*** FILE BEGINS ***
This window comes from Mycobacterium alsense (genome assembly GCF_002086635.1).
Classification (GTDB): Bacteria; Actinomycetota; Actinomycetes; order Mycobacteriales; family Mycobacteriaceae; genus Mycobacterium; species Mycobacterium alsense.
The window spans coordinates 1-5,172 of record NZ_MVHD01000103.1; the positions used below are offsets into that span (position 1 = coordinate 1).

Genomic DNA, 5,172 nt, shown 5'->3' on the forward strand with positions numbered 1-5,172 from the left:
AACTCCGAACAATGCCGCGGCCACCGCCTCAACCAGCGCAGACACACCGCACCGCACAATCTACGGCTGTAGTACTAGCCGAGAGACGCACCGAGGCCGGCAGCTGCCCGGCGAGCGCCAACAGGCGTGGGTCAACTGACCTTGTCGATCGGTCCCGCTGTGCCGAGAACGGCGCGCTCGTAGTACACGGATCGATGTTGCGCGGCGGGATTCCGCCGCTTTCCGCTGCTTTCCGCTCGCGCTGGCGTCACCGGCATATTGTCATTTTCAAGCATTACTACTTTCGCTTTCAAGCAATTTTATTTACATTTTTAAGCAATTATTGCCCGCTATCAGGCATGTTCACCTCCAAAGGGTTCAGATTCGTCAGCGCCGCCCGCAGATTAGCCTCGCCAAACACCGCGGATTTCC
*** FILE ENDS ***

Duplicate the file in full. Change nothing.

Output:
This window comes from Mycobacterium alsense (genome assembly GCF_002086635.1).
Classification (GTDB): Bacteria; Actinomycetota; Actinomycetes; order Mycobacteriales; family Mycobacteriaceae; genus Mycobacterium; species Mycobacterium alsense.
The window spans coordinates 1-5,172 of record NZ_MVHD01000103.1; the positions used below are offsets into that span (position 1 = coordinate 1).

Genomic DNA, 5,172 nt, shown 5'->3' on the forward strand with positions numbered 1-5,172 from the left:
AACTCCGAACAATGCCGCGGCCACCGCCTCAACCAGCGCAGACACACCGCACCGCACAATCTACGGCTGTAGTACTAGCCGAGAGACGCACCGAGGCCGGCAGCTGCCCGGCGAGCGCCAACAGGCGTGGGTCAACTGACCTTGTCGATCGGTCCCGCTGTGCCGAGAACGGCGCGCTCGTAGTACACGGATCGATGTTGCGCGGCGGGATTCCGCCGCTTTCCGCTGCTTTCCGCTCGCGCTGGCGTCACCGGCATATTGTCATTTTCAAGCATTACTACTTTCGCTTTCAAGCAATTTTATTTACATTTTTAAGCAATTATTGCCCGCTATCAGGCATGTTCACCTCCAAAGGGTTCAGATTCGTCAGCGCCGCCCGCAGATTAGCCTCGCCAAACACCGCGGATTTCC